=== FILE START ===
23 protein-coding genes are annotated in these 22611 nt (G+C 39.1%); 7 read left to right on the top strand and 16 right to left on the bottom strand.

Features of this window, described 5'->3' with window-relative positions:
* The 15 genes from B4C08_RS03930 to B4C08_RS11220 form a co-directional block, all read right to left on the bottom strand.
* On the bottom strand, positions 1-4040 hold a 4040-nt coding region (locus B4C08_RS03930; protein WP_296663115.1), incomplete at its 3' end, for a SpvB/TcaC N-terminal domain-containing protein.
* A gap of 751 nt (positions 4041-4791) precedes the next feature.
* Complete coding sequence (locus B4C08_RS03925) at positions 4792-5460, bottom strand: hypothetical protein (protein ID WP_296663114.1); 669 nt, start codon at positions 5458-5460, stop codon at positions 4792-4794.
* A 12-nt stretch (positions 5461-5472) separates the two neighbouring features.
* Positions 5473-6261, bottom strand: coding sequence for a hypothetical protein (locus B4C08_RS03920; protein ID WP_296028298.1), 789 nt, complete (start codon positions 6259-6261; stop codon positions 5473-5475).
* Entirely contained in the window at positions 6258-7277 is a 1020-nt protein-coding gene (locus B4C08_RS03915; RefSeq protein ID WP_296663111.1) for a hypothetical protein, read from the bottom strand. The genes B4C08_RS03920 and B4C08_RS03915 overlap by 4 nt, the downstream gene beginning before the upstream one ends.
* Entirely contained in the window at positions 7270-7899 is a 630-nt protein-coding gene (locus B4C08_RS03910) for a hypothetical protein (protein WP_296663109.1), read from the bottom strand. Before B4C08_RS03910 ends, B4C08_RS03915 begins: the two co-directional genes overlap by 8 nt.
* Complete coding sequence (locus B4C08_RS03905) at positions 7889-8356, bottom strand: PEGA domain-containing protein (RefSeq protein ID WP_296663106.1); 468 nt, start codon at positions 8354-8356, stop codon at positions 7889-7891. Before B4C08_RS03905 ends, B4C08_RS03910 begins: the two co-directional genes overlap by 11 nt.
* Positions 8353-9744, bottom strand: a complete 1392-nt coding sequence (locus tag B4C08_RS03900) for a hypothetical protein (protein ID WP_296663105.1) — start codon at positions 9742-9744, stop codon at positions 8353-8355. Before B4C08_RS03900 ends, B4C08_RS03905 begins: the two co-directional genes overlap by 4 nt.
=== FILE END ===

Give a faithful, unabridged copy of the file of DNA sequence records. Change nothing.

23 protein-coding genes are annotated in these 22611 nt (G+C 39.1%); 7 read left to right on the top strand and 16 right to left on the bottom strand.

Features of this window, described 5'->3' with window-relative positions:
* The 15 genes from B4C08_RS03930 to B4C08_RS11220 form a co-directional block, all read right to left on the bottom strand.
* On the bottom strand, positions 1-4040 hold a 4040-nt coding region (locus B4C08_RS03930; protein WP_296663115.1), incomplete at its 3' end, for a SpvB/TcaC N-terminal domain-containing protein.
* A gap of 751 nt (positions 4041-4791) precedes the next feature.
* Complete coding sequence (locus B4C08_RS03925) at positions 4792-5460, bottom strand: hypothetical protein (protein ID WP_296663114.1); 669 nt, start codon at positions 5458-5460, stop codon at positions 4792-4794.
* A 12-nt stretch (positions 5461-5472) separates the two neighbouring features.
* Positions 5473-6261, bottom strand: coding sequence for a hypothetical protein (locus B4C08_RS03920; protein ID WP_296028298.1), 789 nt, complete (start codon positions 6259-6261; stop codon positions 5473-5475).
* Entirely contained in the window at positions 6258-7277 is a 1020-nt protein-coding gene (locus B4C08_RS03915; RefSeq protein ID WP_296663111.1) for a hypothetical protein, read from the bottom strand. The genes B4C08_RS03920 and B4C08_RS03915 overlap by 4 nt, the downstream gene beginning before the upstream one ends.
* Entirely contained in the window at positions 7270-7899 is a 630-nt protein-coding gene (locus B4C08_RS03910) for a hypothetical protein (protein WP_296663109.1), read from the bottom strand. Before B4C08_RS03910 ends, B4C08_RS03915 begins: the two co-directional genes overlap by 8 nt.
* Complete coding sequence (locus B4C08_RS03905) at positions 7889-8356, bottom strand: PEGA domain-containing protein (RefSeq protein ID WP_296663106.1); 468 nt, start codon at positions 8354-8356, stop codon at positions 7889-7891. Before B4C08_RS03905 ends, B4C08_RS03910 begins: the two co-directional genes overlap by 11 nt.
* Positions 8353-9744, bottom strand: a complete 1392-nt coding sequence (locus tag B4C08_RS03900) for a hypothetical protein (protein ID WP_296663105.1) — start codon at positions 9742-9744, stop codon at positions 8353-8355. Before B4C08_RS03900 ends, B4C08_RS03905 begins: the two co-directional genes overlap by 4 nt.